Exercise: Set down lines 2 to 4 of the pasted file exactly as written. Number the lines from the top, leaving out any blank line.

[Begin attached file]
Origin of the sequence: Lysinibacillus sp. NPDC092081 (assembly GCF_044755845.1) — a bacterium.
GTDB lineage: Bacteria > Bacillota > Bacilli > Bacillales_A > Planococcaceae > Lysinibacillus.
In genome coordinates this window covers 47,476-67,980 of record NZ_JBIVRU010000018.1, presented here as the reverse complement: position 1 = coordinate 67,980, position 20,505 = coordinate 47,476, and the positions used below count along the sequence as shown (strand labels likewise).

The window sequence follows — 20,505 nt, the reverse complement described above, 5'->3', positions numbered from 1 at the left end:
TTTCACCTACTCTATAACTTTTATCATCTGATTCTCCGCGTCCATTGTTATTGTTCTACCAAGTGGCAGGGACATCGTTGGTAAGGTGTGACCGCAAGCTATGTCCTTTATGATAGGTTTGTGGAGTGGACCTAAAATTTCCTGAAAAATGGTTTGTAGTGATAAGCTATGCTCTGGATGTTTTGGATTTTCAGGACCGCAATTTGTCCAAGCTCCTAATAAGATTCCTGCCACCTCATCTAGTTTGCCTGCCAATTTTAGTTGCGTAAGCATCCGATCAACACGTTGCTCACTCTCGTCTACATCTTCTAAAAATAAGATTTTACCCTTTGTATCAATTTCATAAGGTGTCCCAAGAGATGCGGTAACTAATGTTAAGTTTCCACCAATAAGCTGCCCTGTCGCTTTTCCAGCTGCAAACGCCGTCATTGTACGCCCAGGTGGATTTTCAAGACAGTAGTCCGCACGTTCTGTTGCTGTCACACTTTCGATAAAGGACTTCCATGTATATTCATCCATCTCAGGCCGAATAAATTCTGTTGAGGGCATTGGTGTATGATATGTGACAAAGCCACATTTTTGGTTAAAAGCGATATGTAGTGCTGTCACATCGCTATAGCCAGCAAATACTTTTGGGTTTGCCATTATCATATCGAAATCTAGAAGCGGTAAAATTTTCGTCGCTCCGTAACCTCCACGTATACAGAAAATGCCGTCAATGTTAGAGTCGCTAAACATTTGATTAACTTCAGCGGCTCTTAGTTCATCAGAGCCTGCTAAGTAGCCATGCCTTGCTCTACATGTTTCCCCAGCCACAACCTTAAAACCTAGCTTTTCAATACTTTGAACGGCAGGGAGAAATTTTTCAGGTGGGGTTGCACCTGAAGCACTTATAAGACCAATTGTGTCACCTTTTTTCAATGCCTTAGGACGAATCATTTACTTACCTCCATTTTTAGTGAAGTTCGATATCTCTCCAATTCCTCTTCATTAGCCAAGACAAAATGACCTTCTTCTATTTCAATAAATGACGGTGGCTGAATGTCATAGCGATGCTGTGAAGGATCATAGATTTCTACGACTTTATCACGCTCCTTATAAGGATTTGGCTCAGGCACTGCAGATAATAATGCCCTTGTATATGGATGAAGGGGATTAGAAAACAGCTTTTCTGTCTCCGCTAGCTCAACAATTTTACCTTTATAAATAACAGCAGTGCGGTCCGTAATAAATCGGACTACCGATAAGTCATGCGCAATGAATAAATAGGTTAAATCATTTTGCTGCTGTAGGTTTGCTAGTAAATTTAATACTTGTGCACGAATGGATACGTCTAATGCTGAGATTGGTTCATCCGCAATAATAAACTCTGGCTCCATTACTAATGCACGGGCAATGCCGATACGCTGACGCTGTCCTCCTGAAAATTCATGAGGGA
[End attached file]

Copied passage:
GTDB lineage: Bacteria > Bacillota > Bacilli > Bacillales_A > Planococcaceae > Lysinibacillus.
In genome coordinates this window covers 47,476-67,980 of record NZ_JBIVRU010000018.1, presented here as the reverse complement: position 1 = coordinate 67,980, position 20,505 = coordinate 47,476, and the positions used below count along the sequence as shown (strand labels likewise).

The window sequence follows — 20,505 nt, the reverse complement described above, 5'->3', positions numbered from 1 at the left end: